I would like to perform a regression analysis on a dataset comprising one independent variable (X) and two dependent variables (Y1 and Y2) which may be affected by correlated errors. R's stats::lm function handles this situation nicely, producing a 4x4 covariance matrix of the regression parameters (slopes and intercepts). I noticed that the correlation coefficient of the intercepts equals the correlation coefficient of the residuals. Is this true for all other fitting models, including Generalised Linear Models? Am I correct in thinking that:
- The regression coefficients for the dependent variable may be obtained by fitting each of them separately?
- The covariance/correlation matrix of the intercepts may always be obtained from the residuals?
Here's an example:
library(MASS) a1 <- 5 # intercept 1 a2 <- 10 # intercept 2 b1 <- 1 # slope 1 b2 <- 2 # slope 2 x <- 1:10 # independent variable e <- mvrnorm(n=length(x),mu=c(0,0),Sigma=matrix(c(1,0.5,0.5,1),nrow=2)) # residuals # generating some synthetic data: y1 <- a1 + b1 * x + e[,1] # dependent variable 1 y2 <- a2 + b2 * x + e[,2] # dependent variable 2 y <- cbind(y1,y2) # linear regression fit <- lm(y ~ x)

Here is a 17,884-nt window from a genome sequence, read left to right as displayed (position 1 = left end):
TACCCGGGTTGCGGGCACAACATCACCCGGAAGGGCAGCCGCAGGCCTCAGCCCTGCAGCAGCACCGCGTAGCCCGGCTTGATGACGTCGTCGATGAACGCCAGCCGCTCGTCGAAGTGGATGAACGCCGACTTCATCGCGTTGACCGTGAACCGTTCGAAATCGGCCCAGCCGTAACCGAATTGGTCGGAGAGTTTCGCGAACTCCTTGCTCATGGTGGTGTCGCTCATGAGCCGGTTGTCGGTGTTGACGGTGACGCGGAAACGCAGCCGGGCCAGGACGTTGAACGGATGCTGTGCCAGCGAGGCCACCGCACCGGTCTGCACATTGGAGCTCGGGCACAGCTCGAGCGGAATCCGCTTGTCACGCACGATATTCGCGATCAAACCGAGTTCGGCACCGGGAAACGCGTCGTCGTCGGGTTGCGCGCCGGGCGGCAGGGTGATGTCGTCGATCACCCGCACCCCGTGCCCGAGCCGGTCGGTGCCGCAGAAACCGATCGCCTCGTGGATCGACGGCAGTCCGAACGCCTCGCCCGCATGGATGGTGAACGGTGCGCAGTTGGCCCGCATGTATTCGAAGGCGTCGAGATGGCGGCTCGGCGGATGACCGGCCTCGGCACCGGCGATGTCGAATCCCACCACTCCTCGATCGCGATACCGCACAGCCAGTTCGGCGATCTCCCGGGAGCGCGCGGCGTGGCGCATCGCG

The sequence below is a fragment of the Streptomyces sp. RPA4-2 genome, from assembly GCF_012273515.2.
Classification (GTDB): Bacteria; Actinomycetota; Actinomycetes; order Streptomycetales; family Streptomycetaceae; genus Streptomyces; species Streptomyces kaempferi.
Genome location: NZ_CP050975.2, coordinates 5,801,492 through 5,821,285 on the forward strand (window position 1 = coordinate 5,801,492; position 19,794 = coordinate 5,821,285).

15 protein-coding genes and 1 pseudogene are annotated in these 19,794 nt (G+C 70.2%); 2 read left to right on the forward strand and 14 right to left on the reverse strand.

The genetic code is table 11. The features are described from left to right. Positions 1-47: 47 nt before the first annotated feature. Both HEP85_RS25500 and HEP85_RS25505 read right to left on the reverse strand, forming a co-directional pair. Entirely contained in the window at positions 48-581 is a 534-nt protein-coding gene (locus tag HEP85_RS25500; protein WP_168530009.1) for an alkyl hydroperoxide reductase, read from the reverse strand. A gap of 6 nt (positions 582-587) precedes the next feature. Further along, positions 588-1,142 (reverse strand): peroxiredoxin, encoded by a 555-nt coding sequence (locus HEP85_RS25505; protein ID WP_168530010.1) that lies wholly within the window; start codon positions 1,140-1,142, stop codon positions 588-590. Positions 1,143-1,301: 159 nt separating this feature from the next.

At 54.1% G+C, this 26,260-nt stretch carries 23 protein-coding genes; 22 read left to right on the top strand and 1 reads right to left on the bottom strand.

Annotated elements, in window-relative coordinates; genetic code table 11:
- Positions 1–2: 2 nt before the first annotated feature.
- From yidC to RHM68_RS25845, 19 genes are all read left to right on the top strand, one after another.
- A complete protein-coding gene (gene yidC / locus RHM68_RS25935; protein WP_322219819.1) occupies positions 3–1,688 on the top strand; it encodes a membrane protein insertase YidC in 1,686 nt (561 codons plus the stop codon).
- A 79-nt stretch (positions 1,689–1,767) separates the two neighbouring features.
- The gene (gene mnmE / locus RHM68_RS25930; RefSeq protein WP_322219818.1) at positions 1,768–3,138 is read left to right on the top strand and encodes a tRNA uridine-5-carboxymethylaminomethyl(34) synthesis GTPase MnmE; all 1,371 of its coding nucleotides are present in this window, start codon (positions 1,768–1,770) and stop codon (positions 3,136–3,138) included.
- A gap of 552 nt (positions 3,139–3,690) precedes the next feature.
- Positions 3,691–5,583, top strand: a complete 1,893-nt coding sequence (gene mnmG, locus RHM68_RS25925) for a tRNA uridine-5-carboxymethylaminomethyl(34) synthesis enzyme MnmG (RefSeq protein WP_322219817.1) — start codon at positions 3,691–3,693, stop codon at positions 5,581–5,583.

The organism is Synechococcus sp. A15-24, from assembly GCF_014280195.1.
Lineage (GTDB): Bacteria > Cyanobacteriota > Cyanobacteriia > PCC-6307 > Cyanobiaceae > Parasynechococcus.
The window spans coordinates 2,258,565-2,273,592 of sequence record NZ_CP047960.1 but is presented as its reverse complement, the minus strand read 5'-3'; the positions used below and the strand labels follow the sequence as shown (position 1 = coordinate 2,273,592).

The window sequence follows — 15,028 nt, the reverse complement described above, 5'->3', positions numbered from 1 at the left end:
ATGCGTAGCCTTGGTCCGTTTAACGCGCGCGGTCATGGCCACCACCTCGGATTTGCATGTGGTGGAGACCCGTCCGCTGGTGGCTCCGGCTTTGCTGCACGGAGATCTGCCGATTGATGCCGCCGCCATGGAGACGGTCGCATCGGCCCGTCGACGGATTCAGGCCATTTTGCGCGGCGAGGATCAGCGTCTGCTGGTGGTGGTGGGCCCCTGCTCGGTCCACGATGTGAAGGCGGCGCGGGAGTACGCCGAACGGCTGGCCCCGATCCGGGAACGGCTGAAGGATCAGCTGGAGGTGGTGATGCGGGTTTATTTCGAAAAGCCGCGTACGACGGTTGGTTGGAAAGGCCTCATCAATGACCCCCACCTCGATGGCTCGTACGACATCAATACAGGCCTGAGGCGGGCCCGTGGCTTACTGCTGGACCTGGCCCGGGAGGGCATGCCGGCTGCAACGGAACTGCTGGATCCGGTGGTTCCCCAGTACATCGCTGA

Which produces the following output:
> fit Call: lm(formula = y ~ x) Coefficients: y1 y2 (Intercept) 4.603 9.591 x 1.095 2.066 > vcov(fit) y1:(Intercept) y1:x y2:(Intercept) y2:x y1:(Intercept) 0.39622492 -0.056603560 0.35146659 -0.050209513 y1:x -0.05660356 0.010291556 -0.05020951 0.009129002 y2:(Intercept) 0.35146659 -0.050209513 0.44698258 -0.063854654 y2:x -0.05020951 0.009129002 -0.06385465 0.011609937
You can see that
stats::lm has correctly retrieved both the regression coefficients and the covariance matrix of the regression coefficients. However,
stats::glm does not accept multiple dependent variables. So I was wondering if I could calculate their covariance structure from the residuals as well.